“Matthew died last night. I’m shocked and sorry to tell you-it’s suicide. Hannah is a wreck.”
I kept rereading the text as though the words would make sense if I inspected them more closely. I grew up with Hannah (For reasons of privacy, I’m not using the family’s real names here.) She and Matthew had been married for more than 20 years. He was funny, smart, and a wonderful father.
Of course Hannah is a wreck. How could she possibly make sense of this confusing, devastating act?
She is, unfortunately, not alone. Suicide is a leading cause of death, according to the Centers for Disease Control. Rates have increased more than 30% between 1999 and 2019. In the U.S., someone dies by suicide every 11 minutes. Among 10-34 year olds, suicide is the second leading cause of death. In Matthew’s age group, 45-54 year olds, it’s the fifth.
September is Suicide Prevention Awareness Month,, created to help and encourage the public to learn about the signs of suicide and listen for them. In Chicago, JCFS Chicago has partnered with the non-profit No Shame on U to offer suicide prevention education and support in the Jewish community and beyond.
Awareness, experts say, is key.
Following his 25-year-old son Tommy’s suicide at the start of the year, Congressman Jamie Raskin wrote: “On the last hellish brutal day of that godawful miserable year of 2020, when hundreds of thousands of Americans and millions of people all over the world died alone in bed in the darkness from an invisible killer disease ravaging their bodies and minds, we also lost our dear, dear, beloved son…a radiant light in this broken world.”
Raskin described his son’s disease as “a kind of relentless torture in the brain for him, and despite very fine doctors and a loving family and friendship network of hundreds who adored him beyond words and whom he adored too, the pain became overwhelming and unyielding and unbearable”.
Is this what Matthew felt too? How did we not know?
The pandemic has made mental health struggles harder. People feel more isolated, and many are managing grief alone. Shouldering their trauma and pain solo, though, has long been a challenge for sufferers.
According to No Shame on You, more than a quarter of American adults live with a diagnosable mental health issue.
Experts now understand that mental illness may not show its symptoms in the same way other illnesses do, especially if sufferers are shouldering the weight privately, as so many do. But that doesn’t mean it’s not just as real. Mental illness can rob sufferers of their joy. It can destroy the will to live, and it can kill. And when mental illness takes a life, it doesn’t mean that person wasn’t fighting hard enough.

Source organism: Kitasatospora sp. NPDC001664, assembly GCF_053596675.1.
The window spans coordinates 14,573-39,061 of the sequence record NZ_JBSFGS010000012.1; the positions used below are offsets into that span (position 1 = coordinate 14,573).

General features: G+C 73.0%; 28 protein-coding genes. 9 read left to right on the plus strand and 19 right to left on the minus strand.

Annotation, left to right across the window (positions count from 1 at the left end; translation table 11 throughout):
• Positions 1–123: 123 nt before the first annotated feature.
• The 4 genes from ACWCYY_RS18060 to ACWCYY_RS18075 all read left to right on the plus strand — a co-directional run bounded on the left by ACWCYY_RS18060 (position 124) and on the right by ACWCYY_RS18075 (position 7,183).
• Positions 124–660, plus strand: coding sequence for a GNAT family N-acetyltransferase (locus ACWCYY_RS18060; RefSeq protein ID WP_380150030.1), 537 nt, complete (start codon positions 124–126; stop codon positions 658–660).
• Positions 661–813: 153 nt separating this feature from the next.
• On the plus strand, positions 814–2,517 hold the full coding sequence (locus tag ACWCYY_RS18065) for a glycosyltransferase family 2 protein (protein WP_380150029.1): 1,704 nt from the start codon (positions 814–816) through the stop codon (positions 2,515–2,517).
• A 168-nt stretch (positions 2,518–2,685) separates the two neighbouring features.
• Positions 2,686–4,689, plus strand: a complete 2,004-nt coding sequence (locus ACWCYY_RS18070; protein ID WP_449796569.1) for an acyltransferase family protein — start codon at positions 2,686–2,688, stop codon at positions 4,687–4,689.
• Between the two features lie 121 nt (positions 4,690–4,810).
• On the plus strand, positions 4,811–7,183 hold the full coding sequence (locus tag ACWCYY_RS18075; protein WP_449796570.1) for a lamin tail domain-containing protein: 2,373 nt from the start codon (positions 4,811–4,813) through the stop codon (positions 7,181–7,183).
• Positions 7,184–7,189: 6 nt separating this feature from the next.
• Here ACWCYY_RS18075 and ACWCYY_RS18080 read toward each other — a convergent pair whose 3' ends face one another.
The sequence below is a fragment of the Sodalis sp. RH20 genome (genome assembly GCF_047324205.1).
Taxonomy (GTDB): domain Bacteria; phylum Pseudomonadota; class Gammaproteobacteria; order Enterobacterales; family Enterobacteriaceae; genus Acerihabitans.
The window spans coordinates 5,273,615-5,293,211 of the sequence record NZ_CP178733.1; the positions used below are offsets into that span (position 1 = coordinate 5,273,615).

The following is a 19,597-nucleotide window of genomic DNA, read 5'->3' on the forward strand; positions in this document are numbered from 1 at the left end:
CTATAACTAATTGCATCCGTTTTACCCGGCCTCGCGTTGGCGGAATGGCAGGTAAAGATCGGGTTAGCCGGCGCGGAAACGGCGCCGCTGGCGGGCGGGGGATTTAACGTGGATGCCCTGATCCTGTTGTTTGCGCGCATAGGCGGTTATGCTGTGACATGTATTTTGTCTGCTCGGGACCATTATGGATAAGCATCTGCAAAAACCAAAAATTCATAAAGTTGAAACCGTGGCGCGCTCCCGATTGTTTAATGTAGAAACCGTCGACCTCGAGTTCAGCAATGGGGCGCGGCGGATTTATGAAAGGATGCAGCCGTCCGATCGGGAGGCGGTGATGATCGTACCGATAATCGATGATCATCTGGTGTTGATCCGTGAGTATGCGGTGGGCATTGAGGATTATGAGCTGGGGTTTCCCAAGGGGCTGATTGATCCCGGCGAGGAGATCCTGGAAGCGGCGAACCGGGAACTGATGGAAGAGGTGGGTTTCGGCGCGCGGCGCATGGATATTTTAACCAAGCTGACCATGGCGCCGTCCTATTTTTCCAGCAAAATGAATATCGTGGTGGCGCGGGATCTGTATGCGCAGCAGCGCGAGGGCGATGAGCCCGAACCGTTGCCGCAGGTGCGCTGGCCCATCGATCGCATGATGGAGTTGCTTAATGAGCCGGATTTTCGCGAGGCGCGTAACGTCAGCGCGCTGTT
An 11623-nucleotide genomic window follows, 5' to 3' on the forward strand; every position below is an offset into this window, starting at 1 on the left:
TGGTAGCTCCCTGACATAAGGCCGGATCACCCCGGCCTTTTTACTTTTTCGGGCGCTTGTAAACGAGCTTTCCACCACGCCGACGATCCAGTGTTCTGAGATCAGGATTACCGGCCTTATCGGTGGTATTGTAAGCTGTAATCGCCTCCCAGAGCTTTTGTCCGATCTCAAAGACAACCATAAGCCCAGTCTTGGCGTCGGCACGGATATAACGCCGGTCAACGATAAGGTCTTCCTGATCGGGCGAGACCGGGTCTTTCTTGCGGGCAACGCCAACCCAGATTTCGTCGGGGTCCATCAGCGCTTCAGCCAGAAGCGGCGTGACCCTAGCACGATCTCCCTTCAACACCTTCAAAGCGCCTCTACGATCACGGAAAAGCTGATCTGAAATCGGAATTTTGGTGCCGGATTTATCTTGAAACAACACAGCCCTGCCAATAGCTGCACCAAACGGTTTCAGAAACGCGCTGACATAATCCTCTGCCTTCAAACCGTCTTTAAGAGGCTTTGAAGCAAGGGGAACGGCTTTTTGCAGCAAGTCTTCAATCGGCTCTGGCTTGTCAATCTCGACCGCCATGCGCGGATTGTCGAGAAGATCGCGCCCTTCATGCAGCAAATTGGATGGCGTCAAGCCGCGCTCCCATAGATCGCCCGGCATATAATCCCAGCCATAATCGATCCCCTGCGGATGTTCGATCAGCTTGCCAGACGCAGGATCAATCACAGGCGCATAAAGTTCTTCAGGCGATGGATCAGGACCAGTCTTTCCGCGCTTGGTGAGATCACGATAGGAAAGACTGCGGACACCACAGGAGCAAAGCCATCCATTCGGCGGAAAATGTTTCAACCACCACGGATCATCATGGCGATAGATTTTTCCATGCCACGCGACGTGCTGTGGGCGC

These are some indicators, they note, may suggest that someone may be struggling with a mental health crisis:
• Changes to diet
• Changes to sleep habits
• Increased substance use and abuse
• Unstable mood
• Withdrawal from family, friends, and social life
• Loss of focus
The advice: If you’re concerned about someone you know, listen to them. Assure them that they matter and they are important to you. Urge them to seek professional support. Help them find it, if you’re able. Keep checking on them.
Matthew’s memorial was full of hopeful, beautiful stories, and complicated grief. That night we gathered at a friend’s house, where I kept thinking Matthew would have been the center of attention, telling stories and being his wonderful self.
Hannah and I snuck out for a walk, and I was proud that I made her laugh, busting her out of her strange new reality, for just a moment. I’ll try to do the same thing tomorrow and the next day, until Hannah feels a little more like herself again. But Hannah is a different self now.
Tommy Raskin wrote in the note he left family: “Please forgive me. My illness won today.”
If you feel like your illness is winning, the JCFS shares these resources
- Call 24/7 hotline: 1-800-273-(TALK) 8255
- Text 741741: this crisis text line is available 24/7. A live, trained counselor will receive your text and respond fast.
- Visit www.imalive.org (https://www.imalive.org/) this is a 24/7 online crisis chat platform offering immediate contact to a trained crisis counselor.
Eileen Hoenigman Meyer is a Chicago-based journalist.
Letter from Chicago: ’Hannah is a wreck:’ a Chicago Jewish group joins suicide prevention efforts